The most important post-election documents are not coalition and supply agreements. They’re the Briefings to incoming Ministers that each government department prepares for whomever has been appointed responsible Minister for their department. That’s obviously just my opinion.
Elected governments are temporary, bureaucracies are permanent. The structural reforms in the New Zealand public sector over the past 30 years have lead to a high level of corporate-like behaviour, but there is still a major lack of understanding around how power is actually distributed in Wellington.
The shenanigans the Labour Party is currently going through around David Cunliffe are a sideshow. The election was a sideshow. Democracy itself is a side show. Every day, thousands of people go to work and open up Word documents that detail policies, regulations, interpretations and draft legislation. They do this under the nominal control of the government of the day, but no one is dictating every single word to them.
For some, this isn’t a big deal. I’m not that concerned about the public service – almost every public servant has the public’s best interests at heart. They’re not evil conspiratorial creatures, they’re just people. New Zealand has a highly competent public sector relative to almost all the others. The attacks on the public sector by the right is something I don’t understand. The changes in policy and move towards more intervention in our day to day lives didn’t just happen through legislation – it happened through substantial changes in the people who start with blank Word documents.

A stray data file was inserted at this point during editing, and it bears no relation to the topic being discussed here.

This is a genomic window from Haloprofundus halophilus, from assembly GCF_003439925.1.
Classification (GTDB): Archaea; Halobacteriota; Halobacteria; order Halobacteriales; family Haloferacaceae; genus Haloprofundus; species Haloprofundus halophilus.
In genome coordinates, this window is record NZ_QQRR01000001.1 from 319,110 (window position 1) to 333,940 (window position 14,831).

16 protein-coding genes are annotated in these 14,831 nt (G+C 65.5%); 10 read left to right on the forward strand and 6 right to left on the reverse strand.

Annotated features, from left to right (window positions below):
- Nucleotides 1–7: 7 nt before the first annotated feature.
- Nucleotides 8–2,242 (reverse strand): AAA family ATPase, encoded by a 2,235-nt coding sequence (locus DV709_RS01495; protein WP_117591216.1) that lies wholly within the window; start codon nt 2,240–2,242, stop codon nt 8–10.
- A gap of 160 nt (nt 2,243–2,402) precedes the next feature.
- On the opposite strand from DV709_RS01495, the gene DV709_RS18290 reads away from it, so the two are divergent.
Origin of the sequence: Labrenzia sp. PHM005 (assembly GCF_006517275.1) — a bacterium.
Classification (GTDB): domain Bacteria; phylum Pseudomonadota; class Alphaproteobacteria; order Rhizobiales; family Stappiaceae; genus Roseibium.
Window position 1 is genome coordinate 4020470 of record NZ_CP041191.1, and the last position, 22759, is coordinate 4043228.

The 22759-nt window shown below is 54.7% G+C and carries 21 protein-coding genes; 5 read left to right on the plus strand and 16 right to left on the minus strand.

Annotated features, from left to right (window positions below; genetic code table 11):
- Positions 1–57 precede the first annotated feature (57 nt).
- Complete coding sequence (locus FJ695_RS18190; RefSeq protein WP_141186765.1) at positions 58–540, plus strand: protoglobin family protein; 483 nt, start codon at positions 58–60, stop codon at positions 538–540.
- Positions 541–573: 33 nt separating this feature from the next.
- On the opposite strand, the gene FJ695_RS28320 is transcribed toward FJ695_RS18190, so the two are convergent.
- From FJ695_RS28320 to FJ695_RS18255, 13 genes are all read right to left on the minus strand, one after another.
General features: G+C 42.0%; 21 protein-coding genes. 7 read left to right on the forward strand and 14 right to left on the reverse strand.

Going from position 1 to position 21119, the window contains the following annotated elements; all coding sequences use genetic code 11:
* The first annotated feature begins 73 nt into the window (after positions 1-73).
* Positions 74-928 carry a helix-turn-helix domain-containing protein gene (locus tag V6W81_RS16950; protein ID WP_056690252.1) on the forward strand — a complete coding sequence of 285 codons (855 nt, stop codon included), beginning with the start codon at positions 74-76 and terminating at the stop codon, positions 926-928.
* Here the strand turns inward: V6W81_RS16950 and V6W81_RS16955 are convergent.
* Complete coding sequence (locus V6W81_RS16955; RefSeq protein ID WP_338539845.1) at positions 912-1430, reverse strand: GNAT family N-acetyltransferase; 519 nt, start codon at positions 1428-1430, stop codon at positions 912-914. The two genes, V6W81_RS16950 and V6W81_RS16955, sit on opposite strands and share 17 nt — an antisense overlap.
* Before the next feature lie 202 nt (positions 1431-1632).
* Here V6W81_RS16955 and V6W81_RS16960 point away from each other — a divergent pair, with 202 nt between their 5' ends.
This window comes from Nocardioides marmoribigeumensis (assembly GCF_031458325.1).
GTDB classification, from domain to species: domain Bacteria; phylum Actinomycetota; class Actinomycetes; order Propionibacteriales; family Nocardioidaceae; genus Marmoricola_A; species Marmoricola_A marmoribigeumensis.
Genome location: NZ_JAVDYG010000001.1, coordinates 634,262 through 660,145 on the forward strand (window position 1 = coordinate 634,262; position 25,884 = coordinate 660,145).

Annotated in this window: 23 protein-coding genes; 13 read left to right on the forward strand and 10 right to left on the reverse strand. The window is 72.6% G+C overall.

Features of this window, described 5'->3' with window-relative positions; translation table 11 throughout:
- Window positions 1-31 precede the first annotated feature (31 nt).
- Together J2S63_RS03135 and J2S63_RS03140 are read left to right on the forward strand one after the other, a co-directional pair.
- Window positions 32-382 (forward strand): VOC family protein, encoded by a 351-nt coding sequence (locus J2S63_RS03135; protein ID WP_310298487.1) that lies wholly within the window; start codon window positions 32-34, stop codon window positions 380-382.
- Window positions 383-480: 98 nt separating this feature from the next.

In Wellington Central, there is a bubble. And this bubble doesn’t much like the National government, but it is immaterial if National or Labour form the government. If Grant Robertson is the new Labour leader this afternoon, and the National party doesn’t win the next election, the bubble will be very pleased. It makes things easier if the temporary government is very much aligned with the permanent government.
Insurers are reluctant to share details on an insurance cost comparison site according to the Herald.
What are the people behind iCompare doing wrong?
LifeDirect was bought out by TradeMe if I recall correctly, and you can easily compare life insurance quotes on that site.
Refusal to give data to an independent website isn’t necessarily anti-competitive behaviour, but there are clear rents to be earned in the insurance sector.